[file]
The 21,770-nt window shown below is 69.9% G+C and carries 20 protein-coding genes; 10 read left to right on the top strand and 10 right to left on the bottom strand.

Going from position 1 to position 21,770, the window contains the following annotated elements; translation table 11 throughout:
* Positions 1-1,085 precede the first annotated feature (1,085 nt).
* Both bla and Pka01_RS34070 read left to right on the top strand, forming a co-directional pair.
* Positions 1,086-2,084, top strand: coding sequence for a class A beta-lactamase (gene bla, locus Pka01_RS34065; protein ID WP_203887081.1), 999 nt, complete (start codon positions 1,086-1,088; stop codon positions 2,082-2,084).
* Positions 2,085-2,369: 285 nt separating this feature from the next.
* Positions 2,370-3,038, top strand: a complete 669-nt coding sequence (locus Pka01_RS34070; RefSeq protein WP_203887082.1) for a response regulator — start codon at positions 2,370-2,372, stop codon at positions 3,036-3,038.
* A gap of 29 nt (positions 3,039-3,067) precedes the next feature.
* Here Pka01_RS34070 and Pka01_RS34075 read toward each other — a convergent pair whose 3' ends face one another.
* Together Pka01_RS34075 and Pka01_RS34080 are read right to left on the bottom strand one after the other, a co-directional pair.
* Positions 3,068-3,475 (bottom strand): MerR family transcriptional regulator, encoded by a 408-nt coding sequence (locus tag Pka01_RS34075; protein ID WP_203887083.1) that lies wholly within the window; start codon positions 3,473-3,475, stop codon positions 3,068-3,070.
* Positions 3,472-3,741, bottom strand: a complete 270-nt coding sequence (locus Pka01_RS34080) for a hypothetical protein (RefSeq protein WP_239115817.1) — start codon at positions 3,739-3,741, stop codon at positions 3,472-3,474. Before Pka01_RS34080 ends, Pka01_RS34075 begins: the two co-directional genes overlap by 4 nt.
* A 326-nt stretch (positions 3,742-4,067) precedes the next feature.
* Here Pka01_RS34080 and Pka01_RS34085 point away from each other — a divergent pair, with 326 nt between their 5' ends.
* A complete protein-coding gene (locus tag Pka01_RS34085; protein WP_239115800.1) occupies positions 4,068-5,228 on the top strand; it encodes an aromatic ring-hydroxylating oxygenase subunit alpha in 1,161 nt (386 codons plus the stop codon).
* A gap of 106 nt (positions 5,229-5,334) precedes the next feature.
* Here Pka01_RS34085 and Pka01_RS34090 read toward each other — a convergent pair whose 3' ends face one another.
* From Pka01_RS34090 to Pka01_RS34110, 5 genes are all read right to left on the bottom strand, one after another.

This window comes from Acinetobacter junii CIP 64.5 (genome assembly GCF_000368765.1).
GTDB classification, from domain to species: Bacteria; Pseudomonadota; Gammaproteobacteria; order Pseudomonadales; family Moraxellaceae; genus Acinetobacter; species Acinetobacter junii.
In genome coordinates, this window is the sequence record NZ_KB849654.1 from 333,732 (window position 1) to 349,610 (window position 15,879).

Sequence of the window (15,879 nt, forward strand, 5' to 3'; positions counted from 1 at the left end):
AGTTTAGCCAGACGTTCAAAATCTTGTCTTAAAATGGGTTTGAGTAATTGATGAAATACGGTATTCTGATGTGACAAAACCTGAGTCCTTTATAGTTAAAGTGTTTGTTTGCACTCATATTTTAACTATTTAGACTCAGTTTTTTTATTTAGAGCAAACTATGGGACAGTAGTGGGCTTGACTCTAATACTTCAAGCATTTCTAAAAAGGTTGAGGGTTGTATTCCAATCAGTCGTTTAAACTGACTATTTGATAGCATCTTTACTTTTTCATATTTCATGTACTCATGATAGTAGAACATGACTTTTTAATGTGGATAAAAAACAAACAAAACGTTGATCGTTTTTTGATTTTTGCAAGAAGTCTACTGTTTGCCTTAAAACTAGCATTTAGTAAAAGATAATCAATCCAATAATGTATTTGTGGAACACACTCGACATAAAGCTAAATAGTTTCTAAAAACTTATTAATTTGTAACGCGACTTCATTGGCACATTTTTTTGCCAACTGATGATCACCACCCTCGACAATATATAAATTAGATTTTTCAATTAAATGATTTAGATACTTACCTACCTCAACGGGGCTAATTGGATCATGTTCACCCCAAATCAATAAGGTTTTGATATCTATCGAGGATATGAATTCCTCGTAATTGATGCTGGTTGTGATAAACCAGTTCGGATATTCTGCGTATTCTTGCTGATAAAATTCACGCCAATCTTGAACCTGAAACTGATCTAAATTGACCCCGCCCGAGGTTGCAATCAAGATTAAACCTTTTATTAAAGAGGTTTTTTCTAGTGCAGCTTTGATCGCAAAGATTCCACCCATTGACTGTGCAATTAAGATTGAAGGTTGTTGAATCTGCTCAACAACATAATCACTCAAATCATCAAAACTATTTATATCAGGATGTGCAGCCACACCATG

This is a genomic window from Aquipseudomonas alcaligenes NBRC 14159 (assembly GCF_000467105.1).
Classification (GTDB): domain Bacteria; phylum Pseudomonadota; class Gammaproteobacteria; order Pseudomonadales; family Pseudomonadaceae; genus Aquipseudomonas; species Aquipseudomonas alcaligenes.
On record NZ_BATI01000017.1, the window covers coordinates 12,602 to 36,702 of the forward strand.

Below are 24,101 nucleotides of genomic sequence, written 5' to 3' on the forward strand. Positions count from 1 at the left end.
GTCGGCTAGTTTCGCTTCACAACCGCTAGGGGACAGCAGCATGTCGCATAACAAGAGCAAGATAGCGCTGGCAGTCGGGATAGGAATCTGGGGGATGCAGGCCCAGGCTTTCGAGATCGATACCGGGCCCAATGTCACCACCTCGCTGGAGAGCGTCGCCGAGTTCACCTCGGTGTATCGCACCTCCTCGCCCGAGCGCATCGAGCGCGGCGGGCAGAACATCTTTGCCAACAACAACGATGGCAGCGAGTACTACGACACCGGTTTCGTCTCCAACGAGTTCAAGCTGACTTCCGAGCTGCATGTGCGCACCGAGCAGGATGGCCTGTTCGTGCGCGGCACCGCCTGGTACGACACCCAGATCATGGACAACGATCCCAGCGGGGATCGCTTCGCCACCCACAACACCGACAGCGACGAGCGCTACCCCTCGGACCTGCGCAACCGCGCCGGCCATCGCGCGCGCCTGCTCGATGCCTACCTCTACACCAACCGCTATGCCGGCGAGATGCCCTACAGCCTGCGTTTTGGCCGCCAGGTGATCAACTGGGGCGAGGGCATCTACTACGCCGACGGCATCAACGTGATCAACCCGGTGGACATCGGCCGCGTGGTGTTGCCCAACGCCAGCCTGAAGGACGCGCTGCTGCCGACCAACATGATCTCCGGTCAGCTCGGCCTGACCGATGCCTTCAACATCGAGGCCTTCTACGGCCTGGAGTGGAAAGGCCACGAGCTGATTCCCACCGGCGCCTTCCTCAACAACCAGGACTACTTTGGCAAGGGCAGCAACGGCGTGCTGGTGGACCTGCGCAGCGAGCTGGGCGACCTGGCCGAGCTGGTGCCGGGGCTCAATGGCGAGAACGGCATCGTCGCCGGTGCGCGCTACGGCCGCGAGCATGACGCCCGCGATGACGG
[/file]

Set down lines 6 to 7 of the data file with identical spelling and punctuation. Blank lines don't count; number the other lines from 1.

* Positions 2,085-2,369: 285 nt separating this feature from the next.
* Positions 2,370-3,038, top strand: a complete 669-nt coding sequence (locus Pka01_RS34070; RefSeq protein WP_203887082.1) for a response regulator — start codon at positions 2,370-2,372, stop codon at positions 3,036-3,038.